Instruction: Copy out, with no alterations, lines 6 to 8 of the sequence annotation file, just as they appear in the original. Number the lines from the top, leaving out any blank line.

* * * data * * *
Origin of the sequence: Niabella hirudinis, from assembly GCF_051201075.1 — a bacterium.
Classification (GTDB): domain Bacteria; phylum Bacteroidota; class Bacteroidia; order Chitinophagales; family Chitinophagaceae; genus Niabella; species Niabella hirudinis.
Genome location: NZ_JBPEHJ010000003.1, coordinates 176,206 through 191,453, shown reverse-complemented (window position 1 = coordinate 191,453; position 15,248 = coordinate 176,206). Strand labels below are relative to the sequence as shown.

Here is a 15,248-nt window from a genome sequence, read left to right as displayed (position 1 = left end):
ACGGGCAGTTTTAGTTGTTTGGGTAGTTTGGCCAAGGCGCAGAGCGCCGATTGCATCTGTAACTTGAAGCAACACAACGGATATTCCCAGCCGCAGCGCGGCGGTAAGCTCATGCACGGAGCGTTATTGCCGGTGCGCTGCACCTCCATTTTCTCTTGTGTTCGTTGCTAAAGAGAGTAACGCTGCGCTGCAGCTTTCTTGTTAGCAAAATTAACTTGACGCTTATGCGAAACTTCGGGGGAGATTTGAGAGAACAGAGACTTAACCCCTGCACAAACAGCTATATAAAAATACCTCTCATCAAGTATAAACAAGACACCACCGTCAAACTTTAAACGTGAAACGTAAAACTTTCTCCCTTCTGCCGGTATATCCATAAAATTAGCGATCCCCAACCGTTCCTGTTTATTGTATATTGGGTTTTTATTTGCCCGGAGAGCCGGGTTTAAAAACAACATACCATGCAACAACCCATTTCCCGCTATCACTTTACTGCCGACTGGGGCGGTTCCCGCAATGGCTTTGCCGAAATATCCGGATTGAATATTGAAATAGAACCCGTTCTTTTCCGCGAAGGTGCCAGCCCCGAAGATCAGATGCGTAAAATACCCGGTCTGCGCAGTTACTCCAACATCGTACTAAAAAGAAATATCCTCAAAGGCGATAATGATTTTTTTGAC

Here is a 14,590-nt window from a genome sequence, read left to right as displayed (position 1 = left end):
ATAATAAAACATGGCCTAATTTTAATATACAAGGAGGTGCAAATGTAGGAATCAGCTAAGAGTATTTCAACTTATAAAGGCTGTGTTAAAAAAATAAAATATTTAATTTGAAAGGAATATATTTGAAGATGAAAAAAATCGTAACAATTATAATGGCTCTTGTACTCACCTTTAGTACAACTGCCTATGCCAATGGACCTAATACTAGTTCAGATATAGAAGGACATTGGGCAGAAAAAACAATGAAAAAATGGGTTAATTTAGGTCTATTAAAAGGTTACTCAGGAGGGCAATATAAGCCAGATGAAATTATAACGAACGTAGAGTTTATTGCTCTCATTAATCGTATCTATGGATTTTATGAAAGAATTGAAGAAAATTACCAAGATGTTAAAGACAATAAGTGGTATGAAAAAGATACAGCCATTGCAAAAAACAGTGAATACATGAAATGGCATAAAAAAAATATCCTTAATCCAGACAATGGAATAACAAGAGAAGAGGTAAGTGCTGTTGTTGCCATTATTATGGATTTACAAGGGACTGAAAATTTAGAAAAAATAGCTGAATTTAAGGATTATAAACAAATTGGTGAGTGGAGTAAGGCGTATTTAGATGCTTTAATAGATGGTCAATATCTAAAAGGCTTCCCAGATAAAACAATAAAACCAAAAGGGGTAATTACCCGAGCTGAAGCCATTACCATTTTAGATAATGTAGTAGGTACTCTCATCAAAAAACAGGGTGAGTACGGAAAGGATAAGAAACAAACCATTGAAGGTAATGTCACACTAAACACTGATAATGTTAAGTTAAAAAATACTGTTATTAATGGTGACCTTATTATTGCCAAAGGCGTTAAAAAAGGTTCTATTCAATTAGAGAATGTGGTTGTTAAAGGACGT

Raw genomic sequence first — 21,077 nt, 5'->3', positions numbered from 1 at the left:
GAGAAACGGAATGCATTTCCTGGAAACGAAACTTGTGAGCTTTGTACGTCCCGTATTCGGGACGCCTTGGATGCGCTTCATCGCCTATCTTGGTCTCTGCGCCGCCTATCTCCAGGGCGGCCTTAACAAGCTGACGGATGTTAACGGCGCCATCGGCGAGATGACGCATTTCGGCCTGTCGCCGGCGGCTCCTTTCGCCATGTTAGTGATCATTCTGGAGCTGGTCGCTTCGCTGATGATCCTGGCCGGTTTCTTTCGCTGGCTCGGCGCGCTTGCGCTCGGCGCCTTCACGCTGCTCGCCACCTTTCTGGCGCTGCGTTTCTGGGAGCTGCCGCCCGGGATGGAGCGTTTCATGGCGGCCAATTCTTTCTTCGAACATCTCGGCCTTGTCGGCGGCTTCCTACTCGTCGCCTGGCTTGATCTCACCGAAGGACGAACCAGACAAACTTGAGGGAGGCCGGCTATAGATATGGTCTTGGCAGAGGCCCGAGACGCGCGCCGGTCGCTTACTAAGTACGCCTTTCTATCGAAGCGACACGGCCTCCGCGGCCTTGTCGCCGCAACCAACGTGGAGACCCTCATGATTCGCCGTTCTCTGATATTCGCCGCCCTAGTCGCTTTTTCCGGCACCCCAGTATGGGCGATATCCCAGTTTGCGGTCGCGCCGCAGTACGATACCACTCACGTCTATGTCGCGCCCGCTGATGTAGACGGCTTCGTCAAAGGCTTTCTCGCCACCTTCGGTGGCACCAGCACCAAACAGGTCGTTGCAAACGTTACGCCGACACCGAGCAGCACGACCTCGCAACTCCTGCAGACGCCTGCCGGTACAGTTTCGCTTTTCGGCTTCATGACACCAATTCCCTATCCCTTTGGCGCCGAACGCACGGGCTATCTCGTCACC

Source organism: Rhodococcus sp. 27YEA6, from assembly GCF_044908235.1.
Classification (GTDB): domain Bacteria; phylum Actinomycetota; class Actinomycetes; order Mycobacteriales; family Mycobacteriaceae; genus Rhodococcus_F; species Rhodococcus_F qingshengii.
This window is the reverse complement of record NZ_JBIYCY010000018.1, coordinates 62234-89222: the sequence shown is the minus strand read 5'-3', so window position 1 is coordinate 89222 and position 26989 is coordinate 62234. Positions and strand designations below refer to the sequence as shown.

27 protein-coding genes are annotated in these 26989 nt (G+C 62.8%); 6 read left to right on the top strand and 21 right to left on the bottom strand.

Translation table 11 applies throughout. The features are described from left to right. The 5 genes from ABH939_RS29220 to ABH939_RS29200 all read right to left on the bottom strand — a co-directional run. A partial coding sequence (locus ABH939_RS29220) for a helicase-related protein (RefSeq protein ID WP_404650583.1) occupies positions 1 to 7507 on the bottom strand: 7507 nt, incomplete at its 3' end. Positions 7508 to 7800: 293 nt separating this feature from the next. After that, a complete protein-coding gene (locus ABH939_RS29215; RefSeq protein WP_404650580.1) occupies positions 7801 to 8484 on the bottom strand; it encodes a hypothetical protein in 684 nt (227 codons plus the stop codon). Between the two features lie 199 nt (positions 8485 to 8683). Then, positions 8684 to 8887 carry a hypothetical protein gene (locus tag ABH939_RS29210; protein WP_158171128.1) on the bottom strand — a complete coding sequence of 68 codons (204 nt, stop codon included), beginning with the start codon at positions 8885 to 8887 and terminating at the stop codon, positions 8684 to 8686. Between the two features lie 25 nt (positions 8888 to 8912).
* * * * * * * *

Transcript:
Here is a 14,590-nt window from a genome sequence, read left to right as displayed (position 1 = left end):
ATAATAAAACATGGCCTAATTTTAATATACAAGGAGGTGCAAATGTAGGAATCAGCTAAGAGTATTTCAACTTATAAAGGCTGTGTTAAAAAAATAAAATATTTAATTTGAAAGGAATATATTTGAAGATGAAAAAAATCGTAACAATTATAATGGCTCTTGTACTCACCTTTAGTACAACTGCCTATGCCAATGGACCTAATACTAGTTCAGATATAGAAGGACATTGGGCAGAAAAAACAATGAAAAAATGGGTTAATTTAGGTCTATTAAAAGGTTACTCAGGAGGGCAATATAAGCCAGATGAAATTATAACGAACGTAGAGTTTATTGCTCTCATTAATCGTATCTATGGATTTTATGAAAGAATTGAAGAAAATTACCAAGATGTTAAAGACAATAAGTGGTATGAAAAAGATACAGCCATTGCAAAAAACAGTGAATACATGAAATGGCATAAAAAAAATATCCTTAATCCAGACAATGGAATAACAAGAGAAGAGGTAAGTGCTGTTGTTGCCATTATTATGGATTTACAAGGGACTGAAAATTTAGAAAAAATAGCTGAATTTAAGGATTATAAACAAATTGGTGAGTGGAGTAAGGCGTATTTAGATGCTTTAATAGATGGTCAATATCTAAAAGGCTTCCCAGATAAAACAATAAAACCAAAAGGGGTAATTACCCGAGCTGAAGCCATTACCATTTTAGATAATGTAGTAGGTACTCTCATCAAAAAACAGGGTGAGTACGGAAAGGATAAGAAACAAACCATTGAAGGTAATGTCACACTAAACACTGATAATGTTAAGTTAAAAAATACTGTTATTAATGGTGACCTTATTATTGCCAAAGGCGTTAAAAAAGGTTCTATTCAATTAGAGAATGTGGTTGTTAAAGGACGT

Raw genomic sequence first — 21,077 nt, 5'->3', positions numbered from 1 at the left: